This sprawling period piece from the prolific author of such works as “L.A. Confidential” and “The Black Dalia” takes place in Los Angeles and environs between Dec. 5 and 29, 1941. Central to the plot are the enigmatic slayings of a Japanese family of four in the suburb of Highland Park on the eve of Pearl Harbor. Was it political, racial or commercial motives that led to their murders?
Irish-born homicide detective Sgt. Dudley Smith (who later meets his demise in “L.A. Confidential”) is brilliant, glib, corrupt, cruel and without a shred of empathy. Smith, who barely sleeps the entire duration of the book, contends for influence with traffic division Capt. William H. Parker, an actual person who in 1950 became L.A.’s chief of police.
Prominently figuring in the story are demimondaine Kay Lake, a smart and determined social climber whose activities are conveyed in the form of her diary entries; and Dr. Hideo Ashida, a brainy Japanese-American forensic chemist at the LAPD, who hopes to avoid deportation to a “relocation camp” by making himself invaluable to both Smith and Parker.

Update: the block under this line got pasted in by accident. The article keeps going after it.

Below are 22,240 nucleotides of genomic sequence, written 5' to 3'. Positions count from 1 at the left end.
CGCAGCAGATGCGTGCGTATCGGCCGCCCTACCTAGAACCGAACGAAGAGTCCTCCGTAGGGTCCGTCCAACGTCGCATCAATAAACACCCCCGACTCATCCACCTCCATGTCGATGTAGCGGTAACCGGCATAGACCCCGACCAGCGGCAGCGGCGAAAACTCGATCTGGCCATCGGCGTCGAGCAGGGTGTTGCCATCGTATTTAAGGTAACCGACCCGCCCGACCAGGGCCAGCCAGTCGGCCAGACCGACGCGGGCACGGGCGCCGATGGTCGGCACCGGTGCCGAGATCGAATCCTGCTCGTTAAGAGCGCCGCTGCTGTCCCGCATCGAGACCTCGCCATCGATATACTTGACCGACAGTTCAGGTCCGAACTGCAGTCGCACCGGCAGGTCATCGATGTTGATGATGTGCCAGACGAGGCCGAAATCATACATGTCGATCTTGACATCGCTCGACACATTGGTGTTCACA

Interspersed with Ellroy’s fictitious characters are cameo appearances by then-naval ensign John F. Kennedy, actress Bette Davis, gangster “Bugsy” Siegel, actor Jack Webb and FBI Director J. Edgar Hoover.
An acknowledged master of the noir genre, Ellroy likes to tell audiences his books are “for the whole f-ckin’ family, if the name of your family is Manson.” His narrative’s undercurrent of violence and moral ambiguity is conveyed in a staccato, stream-of-consciousness style, strewn with crude racial epithets and 1940s vernacular (although his use of “kamikaze” in 1941 appears to be three years premature). Ellroy fans, this reviewer included, have learned not to expect happy endings.